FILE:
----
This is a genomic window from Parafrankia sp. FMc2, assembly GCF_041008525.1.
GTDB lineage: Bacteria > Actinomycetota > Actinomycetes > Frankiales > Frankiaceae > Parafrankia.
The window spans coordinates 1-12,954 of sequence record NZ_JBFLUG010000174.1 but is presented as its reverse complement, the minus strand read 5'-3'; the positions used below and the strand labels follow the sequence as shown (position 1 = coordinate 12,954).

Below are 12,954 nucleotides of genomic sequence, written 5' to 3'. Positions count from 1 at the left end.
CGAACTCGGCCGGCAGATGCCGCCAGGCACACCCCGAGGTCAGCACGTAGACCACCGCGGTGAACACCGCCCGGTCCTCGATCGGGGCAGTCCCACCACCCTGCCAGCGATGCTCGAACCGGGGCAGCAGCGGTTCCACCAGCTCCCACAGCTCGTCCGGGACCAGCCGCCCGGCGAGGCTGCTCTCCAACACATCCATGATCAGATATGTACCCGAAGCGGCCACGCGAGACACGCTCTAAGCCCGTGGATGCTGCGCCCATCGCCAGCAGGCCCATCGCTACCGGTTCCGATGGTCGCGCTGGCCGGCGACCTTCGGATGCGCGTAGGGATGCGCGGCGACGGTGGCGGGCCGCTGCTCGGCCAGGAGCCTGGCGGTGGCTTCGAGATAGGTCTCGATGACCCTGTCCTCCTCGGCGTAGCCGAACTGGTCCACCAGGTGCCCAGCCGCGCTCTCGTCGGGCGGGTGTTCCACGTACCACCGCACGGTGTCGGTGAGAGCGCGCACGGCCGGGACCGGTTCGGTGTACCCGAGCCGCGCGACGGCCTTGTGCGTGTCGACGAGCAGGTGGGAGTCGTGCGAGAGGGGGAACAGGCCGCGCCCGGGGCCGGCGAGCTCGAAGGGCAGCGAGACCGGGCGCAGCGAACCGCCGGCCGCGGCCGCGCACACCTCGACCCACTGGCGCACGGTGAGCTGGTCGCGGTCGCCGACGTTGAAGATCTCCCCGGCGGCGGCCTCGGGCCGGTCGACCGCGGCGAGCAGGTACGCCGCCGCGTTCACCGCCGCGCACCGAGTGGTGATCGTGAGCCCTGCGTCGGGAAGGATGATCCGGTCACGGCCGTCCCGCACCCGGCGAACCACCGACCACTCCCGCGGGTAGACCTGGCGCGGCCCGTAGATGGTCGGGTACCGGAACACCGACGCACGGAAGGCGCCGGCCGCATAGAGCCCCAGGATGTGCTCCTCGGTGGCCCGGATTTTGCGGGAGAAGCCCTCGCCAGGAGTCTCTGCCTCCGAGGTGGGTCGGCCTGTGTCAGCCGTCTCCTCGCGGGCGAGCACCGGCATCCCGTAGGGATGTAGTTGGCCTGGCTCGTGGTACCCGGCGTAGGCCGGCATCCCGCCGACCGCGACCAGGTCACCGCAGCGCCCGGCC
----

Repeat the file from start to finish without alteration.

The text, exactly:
This is a genomic window from Parafrankia sp. FMc2, assembly GCF_041008525.1.
GTDB lineage: Bacteria > Actinomycetota > Actinomycetes > Frankiales > Frankiaceae > Parafrankia.
The window spans coordinates 1-12,954 of sequence record NZ_JBFLUG010000174.1 but is presented as its reverse complement, the minus strand read 5'-3'; the positions used below and the strand labels follow the sequence as shown (position 1 = coordinate 12,954).

Below are 12,954 nucleotides of genomic sequence, written 5' to 3'. Positions count from 1 at the left end.
CGAACTCGGCCGGCAGATGCCGCCAGGCACACCCCGAGGTCAGCACGTAGACCACCGCGGTGAACACCGCCCGGTCCTCGATCGGGGCAGTCCCACCACCCTGCCAGCGATGCTCGAACCGGGGCAGCAGCGGTTCCACCAGCTCCCACAGCTCGTCCGGGACCAGCCGCCCGGCGAGGCTGCTCTCCAACACATCCATGATCAGATATGTACCCGAAGCGGCCACGCGAGACACGCTCTAAGCCCGTGGATGCTGCGCCCATCGCCAGCAGGCCCATCGCTACCGGTTCCGATGGTCGCGCTGGCCGGCGACCTTCGGATGCGCGTAGGGATGCGCGGCGACGGTGGCGGGCCGCTGCTCGGCCAGGAGCCTGGCGGTGGCTTCGAGATAGGTCTCGATGACCCTGTCCTCCTCGGCGTAGCCGAACTGGTCCACCAGGTGCCCAGCCGCGCTCTCGTCGGGCGGGTGTTCCACGTACCACCGCACGGTGTCGGTGAGAGCGCGCACGGCCGGGACCGGTTCGGTGTACCCGAGCCGCGCGACGGCCTTGTGCGTGTCGACGAGCAGGTGGGAGTCGTGCGAGAGGGGGAACAGGCCGCGCCCGGGGCCGGCGAGCTCGAAGGGCAGCGAGACCGGGCGCAGCGAACCGCCGGCCGCGGCCGCGCACACCTCGACCCACTGGCGCACGGTGAGCTGGTCGCGGTCGCCGACGTTGAAGATCTCCCCGGCGGCGGCCTCGGGCCGGTCGACCGCGGCGAGCAGGTACGCCGCCGCGTTCACCGCCGCGCACCGAGTGGTGATCGTGAGCCCTGCGTCGGGAAGGATGATCCGGTCACGGCCGTCCCGCACCCGGCGAACCACCGACCACTCCCGCGGGTAGACCTGGCGCGGCCCGTAGATGGTCGGGTACCGGAACACCGACGCACGGAAGGCGCCGGCCGCATAGAGCCCCAGGATGTGCTCCTCGGTGGCCCGGATTTTGCGGGAGAAGCCCTCGCCAGGAGTCTCTGCCTCCGAGGTGGGTCGGCCTGTGTCAGCCGTCTCCTCGCGGGCGAGCACCGGCATCCCGTAGGGATGTAGTTGGCCTGGCTCGTGGTACCCGGCGTAGGCCGGCATCCCGCCGACCGCGACCAGGTCACCGCAGCGCCCGGCC